"Gates of the Arctic National Park and Preserve Scenery" by U.S. National Park Service , public domain

Gates of the Arctic

Arrigetch Peaks National Natural Landmark

brochure Gates of the Arctic - Arrigetch Peaks National Natural Landmark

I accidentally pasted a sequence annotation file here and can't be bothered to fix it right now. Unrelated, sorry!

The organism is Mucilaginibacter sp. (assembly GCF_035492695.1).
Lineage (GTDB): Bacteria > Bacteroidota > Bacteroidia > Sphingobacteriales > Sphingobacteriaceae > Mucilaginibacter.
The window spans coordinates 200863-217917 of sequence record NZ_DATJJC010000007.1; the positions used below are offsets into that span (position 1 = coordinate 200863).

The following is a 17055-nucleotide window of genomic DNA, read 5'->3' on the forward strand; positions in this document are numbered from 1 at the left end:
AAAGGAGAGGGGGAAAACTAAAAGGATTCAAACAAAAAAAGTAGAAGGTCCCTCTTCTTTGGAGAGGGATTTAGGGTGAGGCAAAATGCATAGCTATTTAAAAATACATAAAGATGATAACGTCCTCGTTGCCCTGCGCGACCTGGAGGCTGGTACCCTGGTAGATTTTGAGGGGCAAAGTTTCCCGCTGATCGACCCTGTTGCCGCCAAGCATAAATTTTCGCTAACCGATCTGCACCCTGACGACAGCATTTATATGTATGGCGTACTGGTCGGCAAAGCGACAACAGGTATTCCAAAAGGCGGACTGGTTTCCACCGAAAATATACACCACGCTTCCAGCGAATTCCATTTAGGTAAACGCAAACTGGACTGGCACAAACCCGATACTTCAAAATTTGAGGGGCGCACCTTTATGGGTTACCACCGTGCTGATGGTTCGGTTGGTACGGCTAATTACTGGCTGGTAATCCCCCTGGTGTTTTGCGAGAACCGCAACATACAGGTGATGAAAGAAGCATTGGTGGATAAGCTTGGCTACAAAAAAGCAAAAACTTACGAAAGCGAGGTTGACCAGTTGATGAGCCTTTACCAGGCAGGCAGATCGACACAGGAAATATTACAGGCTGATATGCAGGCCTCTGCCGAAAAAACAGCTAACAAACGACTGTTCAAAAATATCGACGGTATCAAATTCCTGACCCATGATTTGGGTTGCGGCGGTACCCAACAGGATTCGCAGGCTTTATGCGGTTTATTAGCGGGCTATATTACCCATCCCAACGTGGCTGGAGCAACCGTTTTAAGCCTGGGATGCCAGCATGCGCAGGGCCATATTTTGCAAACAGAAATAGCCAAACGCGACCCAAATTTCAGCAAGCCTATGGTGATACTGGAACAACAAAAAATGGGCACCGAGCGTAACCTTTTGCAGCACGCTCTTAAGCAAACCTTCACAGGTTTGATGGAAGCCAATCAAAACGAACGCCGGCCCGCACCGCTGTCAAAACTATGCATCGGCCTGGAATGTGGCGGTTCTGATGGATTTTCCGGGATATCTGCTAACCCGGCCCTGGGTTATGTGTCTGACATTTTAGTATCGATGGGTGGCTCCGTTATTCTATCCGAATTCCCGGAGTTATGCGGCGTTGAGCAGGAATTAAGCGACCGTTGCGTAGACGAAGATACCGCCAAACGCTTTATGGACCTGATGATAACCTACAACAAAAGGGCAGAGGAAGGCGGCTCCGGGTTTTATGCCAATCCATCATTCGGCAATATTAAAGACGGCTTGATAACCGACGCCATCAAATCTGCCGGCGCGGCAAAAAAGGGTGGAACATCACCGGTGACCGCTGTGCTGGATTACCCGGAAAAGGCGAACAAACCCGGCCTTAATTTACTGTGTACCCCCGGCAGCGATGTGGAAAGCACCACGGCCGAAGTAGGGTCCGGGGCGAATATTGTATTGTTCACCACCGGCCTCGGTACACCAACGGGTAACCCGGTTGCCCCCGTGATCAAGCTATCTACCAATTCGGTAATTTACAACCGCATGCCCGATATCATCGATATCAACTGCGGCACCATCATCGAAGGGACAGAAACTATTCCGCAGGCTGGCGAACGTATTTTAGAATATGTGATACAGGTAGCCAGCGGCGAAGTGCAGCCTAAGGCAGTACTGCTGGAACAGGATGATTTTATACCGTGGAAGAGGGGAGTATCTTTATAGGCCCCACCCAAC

National Park Service U.S. Department of the Interior Gates of the Arctic National Park and Preserve Photo by Andrew Ackerman Arrigetch Peaks National Natural Landmark The 40-square miles encompassing Arrigetch Peaks National Natural Landmark includes a wide spectrum of ecologies: mountain terrain, alpine glaciers, tundra, high altitude rock desert and boreal forest. Our Natural Heritage National Natural Landmarks are sites that possess exceptional value in illustrating the natural heritage of our nation and present an unspoiled example of natural history. The 40-square-mile area encompassing Arrigetch Peaks, considered to be of outstanding national importance, was declared a National Natural Landmark many years before Gates of the Arctic National Park and Preserve came into being around it. The Arrigetch Peaks The Arrigetch Peaks became a National Natural Landmark in 1968, six years after it was initially suggested by a geologist doing studies in the central Brooks Range. Considered an exceptional example of geologic formations, processes and history, and EXPERIENCE YOUR AMERICA™ including multiple ecological communities, it was also recognized for its spectacular scenic attributes. Under the Bureau of Land Management at the time, it eventually became one of the iconic landmarks of Gates of the Arctic National Park and Preserve. National Park Service U.S. Department of the Interior Gates of the Arctic National Park and Preserve Photo by Joe Wilkins Made of solid bronze and weighing in at over 25 pounds, a new plaque commemorating Arrigetch Peaks National Natural Landmark within Gates of the Arctic National Park and Preserve finally replaces the original bronze plaque that had been in the old ranger station in Bettles, which was melted by the fire that demolished the station in 2004. The area encompasses a wide spectrum of ecologies in a 40-square-mile area: mountain terrain, alpine glaciers, tundra, high altitude rock desert and boreal forest. Formed by glacial ice and running water, which lowered the surrounding uplands, the Arrigetch Peaks are an excellent example of alpine glacier activity. Some of the oldest spruce trees in Alaska have been found here, in isolated sites untouched by wildfire. “The Fingers of the Hand Outstretched” Long before early geologists came to survey the area, the inland Nunamuit Eskimos called the place Arrigetch, meaning “the fingers of the hand outstretched.” They told a story of a mighty hunter who taught them to survive in the harsh arctic landscape. He showed them the best animals to hunt and which plants to use. Before he left he threw down his gloves and transformed them into the towering granite spires of the Arrigetch, so that the people would always remember him. Still Inspiring Visitors Today the area is still inspiring awe in visitors. The two day trek into the peaks from the Alatna River presents the hiker with one scenic vista after another, increasing in grandeur with the altitude. Boreal forest becomes tundra, the tundra changes to rock desert, and granite rock faces rise as much as 4,000 feet above the adjacent valleys. The jagged peaks and sheer rock walls of this area are some of the most spectacular in northern Alaska. It is truly a natural national treasure. For more information about the Arrigetch Peaks National Natural Landmark within Gates of the Arctic National Park and Preserve, please contact our Interpretive Park Ranger in Bettles, DaleLynn Gardner, at (907) 692-6100, or email her at DaleLynn_Gardner@nps.gov. EXPERIENCE YOUR AMERICA™

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